TNIE caught up with veteran Congress leader Mallikarjun Kharge in his home turf of Kalaburagi in Hyderabad-Karnataka, while he was on the last leg of his campaign. Up against a former protege, but more crucially against the formidable force of Prime Minister Narendra Modi’s election rhetoric, Kharge’s 12th outing at the hustings has certainly not been an easy one. Excerpts from his conversation with Santwana Bhattacharya:
This is being called one of the toughest elections you have faced in your entire career. You managed to hold your ground in 2014 against a massive Modi wave, but this time, post-Balakot, a different kind of undercurrent is at play. Has it almost become a direct Prime Minister versus Kharge contest in terms of narrative?
This is a kind of hype the media has created, building up ‘Kharge’s constituency’ as a big fight. I know my constituents, each and every segment. They are my people, for whom I have done genuine development work, not jumlas — schools, colleges, university, hospital, roads, though some more needs to be done. And then the 2012 amendment — 371J for the people of Hyderabad-Karnataka — which gives them reservations in jobs and education, and other facilities. I don’t think my people will disagree about the work done.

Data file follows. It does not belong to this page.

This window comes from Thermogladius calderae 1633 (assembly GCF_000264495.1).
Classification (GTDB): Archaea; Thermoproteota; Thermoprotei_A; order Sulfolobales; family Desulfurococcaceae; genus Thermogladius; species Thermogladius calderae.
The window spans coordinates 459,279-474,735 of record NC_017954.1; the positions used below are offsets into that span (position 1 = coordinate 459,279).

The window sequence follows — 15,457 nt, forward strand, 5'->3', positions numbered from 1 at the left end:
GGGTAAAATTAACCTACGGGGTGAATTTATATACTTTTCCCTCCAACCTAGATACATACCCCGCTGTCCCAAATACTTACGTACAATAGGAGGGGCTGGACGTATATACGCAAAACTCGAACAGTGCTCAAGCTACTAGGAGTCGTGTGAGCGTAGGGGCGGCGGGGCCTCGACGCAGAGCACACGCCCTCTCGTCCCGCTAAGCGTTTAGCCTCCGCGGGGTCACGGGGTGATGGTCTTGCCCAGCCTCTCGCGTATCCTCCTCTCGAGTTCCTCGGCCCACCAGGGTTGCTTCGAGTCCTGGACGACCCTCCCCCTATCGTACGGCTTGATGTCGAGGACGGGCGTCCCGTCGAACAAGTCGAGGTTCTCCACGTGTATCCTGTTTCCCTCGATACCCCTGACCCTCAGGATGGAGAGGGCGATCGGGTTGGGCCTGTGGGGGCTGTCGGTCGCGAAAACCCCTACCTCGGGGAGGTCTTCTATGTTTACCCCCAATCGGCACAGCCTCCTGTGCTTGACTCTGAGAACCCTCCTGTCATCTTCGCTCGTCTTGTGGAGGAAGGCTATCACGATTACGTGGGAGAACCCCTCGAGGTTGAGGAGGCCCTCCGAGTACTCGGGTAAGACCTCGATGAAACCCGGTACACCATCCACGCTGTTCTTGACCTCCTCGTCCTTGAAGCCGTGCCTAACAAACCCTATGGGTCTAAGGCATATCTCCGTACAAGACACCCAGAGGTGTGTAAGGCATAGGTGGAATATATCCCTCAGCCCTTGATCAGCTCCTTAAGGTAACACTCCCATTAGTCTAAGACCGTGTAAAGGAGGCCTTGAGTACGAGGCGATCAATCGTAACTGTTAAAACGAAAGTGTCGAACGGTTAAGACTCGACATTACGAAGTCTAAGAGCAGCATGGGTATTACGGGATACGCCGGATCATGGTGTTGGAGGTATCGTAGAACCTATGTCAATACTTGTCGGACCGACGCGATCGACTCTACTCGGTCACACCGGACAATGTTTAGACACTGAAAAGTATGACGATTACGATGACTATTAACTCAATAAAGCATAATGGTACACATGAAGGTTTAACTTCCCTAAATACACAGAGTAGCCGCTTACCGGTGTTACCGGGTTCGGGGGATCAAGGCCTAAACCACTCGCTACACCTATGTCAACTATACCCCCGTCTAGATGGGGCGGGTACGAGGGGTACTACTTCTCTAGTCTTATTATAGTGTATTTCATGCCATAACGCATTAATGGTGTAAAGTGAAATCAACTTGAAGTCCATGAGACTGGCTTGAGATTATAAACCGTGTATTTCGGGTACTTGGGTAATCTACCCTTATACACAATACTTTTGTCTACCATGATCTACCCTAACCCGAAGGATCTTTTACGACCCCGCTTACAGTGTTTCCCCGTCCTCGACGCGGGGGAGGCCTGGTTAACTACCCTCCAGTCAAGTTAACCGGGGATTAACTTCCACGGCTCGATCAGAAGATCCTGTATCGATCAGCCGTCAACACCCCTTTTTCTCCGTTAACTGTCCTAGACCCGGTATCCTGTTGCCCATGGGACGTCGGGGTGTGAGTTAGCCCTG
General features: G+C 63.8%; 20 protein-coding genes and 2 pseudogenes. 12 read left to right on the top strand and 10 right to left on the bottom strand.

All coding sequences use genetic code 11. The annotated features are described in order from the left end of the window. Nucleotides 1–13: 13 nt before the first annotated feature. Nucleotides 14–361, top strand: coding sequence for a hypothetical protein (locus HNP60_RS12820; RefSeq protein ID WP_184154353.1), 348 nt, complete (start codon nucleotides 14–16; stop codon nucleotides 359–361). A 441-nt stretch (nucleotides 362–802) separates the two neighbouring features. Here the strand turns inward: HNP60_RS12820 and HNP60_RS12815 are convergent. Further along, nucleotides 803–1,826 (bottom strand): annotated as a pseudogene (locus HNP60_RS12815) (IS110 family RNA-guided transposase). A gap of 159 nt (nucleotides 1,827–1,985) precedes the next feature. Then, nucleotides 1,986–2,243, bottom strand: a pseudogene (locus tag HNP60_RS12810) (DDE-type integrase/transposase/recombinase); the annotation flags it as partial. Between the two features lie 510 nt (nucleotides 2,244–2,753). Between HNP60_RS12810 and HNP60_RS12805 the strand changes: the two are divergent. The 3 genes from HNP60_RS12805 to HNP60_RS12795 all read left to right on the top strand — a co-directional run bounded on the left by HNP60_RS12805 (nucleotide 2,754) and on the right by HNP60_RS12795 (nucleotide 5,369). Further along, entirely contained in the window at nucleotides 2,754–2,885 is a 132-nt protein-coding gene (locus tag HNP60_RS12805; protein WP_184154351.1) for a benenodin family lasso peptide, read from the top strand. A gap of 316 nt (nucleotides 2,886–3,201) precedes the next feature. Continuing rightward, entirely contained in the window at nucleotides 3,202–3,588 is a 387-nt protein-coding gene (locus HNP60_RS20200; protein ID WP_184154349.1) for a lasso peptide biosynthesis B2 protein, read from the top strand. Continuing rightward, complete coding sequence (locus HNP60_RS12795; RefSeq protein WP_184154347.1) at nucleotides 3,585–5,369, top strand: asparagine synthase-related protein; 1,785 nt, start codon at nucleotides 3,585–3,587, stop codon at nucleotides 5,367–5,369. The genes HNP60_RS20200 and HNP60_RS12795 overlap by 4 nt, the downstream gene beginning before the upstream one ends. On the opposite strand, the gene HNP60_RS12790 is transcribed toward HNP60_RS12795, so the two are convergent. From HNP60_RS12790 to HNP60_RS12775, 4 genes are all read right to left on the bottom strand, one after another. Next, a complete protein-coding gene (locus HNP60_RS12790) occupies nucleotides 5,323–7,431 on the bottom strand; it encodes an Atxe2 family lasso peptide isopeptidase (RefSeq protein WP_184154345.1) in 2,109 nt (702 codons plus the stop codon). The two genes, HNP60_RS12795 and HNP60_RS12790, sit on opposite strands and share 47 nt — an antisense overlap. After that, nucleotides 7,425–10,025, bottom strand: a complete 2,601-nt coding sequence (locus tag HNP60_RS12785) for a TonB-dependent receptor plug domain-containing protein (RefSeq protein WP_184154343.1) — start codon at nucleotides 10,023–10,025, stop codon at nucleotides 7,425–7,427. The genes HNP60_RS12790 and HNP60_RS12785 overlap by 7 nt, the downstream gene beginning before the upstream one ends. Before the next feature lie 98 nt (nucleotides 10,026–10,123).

What has Mr Modi done for my region or state? How can it be a contest between him and me, he’s the PM of the country and I’m an MP... as for national security, we in the UPA had similar surgical strikes but we did not publicise it. The thinking was different then, we don’t think it’s advisable to go to town about surgical or precision strikes on Pakistan, thereby making the tactical strategy of our armed forces apparent to our enemy and the world. How does it help in securing our borders, the civilian population along it or the lives of our jawans in transit, like in Pulwama?
These are serious matters concerning a hostile neighbour. Should national security be trifled around with to score political points in an election? Is it not ridiculous to suggest one political dispensation is more concerned, tougher, and more nationalist than the other? The unity and integrity of India, the safety and security of its citizens, is equally important and dear to all of us — that cannot be a point of debate or sparring in an election.